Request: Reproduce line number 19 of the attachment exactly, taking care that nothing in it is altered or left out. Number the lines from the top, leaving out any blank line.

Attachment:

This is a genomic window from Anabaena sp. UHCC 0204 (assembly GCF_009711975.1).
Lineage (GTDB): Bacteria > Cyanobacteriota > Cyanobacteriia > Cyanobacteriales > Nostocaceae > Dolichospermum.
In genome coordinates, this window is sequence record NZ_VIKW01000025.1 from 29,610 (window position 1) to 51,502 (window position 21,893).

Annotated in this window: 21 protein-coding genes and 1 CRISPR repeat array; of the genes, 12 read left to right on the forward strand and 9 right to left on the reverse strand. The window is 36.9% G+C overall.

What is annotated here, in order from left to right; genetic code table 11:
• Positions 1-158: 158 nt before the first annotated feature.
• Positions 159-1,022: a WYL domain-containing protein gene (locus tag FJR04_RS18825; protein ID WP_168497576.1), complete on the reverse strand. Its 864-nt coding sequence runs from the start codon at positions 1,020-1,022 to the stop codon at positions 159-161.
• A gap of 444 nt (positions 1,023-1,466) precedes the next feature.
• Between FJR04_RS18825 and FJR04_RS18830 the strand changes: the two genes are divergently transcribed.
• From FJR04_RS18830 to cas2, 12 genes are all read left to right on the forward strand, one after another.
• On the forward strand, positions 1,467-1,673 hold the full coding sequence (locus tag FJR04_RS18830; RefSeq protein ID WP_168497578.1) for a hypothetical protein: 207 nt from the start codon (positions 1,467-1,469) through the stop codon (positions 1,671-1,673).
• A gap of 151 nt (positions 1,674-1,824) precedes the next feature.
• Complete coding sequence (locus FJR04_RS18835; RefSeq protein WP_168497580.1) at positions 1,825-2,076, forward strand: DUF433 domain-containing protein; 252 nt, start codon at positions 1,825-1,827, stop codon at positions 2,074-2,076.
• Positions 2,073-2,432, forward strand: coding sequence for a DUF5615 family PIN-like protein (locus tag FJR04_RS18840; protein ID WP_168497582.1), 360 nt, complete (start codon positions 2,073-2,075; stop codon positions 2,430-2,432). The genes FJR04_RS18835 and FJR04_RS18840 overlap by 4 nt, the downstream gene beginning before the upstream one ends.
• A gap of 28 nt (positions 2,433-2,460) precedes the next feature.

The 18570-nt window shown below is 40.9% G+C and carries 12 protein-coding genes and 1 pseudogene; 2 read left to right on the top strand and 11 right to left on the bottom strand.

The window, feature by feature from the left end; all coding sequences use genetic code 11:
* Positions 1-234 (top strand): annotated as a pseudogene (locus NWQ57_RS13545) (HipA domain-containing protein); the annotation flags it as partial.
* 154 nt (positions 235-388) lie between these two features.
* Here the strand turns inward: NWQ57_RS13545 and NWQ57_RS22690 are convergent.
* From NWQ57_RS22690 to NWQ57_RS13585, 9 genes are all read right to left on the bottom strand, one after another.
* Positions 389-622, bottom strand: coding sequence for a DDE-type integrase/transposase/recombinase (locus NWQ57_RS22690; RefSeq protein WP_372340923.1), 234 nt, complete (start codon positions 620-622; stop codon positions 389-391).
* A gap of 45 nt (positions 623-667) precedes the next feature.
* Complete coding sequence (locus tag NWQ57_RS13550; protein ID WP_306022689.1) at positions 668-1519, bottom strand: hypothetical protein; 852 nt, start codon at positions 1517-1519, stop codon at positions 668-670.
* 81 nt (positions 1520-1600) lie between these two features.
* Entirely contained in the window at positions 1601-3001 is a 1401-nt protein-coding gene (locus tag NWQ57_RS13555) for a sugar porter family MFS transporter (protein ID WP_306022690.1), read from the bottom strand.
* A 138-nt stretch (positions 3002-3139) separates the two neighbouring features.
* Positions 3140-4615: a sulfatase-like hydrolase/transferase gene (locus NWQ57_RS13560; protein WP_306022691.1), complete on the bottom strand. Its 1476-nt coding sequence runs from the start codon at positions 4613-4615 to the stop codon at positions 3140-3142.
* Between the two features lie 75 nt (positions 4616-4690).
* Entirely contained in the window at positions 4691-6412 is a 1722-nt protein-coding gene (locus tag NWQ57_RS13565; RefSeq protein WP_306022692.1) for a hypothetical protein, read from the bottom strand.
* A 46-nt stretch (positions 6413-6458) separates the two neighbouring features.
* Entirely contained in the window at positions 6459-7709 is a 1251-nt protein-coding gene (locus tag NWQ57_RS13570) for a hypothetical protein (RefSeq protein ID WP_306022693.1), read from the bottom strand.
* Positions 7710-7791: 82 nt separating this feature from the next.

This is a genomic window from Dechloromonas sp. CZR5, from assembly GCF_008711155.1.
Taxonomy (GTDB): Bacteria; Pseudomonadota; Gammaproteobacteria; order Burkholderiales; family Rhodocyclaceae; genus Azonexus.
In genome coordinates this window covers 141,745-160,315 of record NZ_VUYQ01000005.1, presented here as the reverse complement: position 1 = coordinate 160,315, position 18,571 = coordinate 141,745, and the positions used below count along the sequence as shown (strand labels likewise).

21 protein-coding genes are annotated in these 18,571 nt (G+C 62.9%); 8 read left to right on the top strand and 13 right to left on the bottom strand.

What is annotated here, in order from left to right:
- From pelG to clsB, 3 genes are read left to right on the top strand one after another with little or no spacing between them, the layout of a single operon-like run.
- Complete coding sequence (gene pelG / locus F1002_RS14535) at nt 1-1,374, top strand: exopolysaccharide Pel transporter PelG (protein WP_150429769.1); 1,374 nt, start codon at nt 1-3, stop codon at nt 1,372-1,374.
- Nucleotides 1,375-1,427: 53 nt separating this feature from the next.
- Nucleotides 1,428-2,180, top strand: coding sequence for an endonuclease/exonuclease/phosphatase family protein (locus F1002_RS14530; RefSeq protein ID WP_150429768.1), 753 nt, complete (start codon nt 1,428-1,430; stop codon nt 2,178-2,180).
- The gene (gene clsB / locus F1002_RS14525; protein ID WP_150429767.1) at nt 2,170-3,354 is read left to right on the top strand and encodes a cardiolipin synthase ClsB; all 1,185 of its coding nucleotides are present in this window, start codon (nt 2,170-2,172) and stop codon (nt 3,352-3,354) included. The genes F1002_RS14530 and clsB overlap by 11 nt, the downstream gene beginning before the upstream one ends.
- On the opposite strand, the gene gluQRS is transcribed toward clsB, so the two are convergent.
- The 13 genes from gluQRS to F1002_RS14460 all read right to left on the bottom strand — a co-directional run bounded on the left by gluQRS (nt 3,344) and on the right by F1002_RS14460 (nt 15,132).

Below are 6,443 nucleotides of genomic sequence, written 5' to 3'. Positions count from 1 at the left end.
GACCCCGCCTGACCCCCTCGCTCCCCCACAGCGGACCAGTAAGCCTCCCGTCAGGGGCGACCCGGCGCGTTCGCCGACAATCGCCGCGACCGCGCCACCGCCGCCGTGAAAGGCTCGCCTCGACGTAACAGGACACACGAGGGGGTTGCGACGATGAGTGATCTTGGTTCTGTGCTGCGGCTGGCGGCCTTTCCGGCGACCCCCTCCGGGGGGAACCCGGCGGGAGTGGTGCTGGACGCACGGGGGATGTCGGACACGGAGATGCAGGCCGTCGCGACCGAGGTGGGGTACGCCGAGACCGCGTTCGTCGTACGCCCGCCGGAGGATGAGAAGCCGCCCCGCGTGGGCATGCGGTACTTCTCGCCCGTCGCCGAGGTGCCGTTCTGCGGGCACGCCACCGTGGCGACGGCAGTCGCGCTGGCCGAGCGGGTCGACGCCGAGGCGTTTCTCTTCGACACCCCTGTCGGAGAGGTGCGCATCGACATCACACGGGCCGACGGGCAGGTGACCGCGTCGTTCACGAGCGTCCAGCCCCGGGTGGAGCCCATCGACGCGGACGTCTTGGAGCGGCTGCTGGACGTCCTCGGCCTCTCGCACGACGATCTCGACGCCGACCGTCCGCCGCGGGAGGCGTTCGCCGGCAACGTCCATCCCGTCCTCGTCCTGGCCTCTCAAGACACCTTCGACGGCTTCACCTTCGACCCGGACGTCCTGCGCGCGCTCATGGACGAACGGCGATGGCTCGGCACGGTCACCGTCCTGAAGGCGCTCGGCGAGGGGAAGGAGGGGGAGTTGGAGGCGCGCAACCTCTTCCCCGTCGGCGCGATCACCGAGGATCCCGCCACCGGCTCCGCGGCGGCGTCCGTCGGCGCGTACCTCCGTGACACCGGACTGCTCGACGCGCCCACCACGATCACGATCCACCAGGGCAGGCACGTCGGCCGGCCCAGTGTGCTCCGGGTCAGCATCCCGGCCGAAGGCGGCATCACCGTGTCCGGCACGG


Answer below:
* 154 nt (positions 235-388) lie between these two features.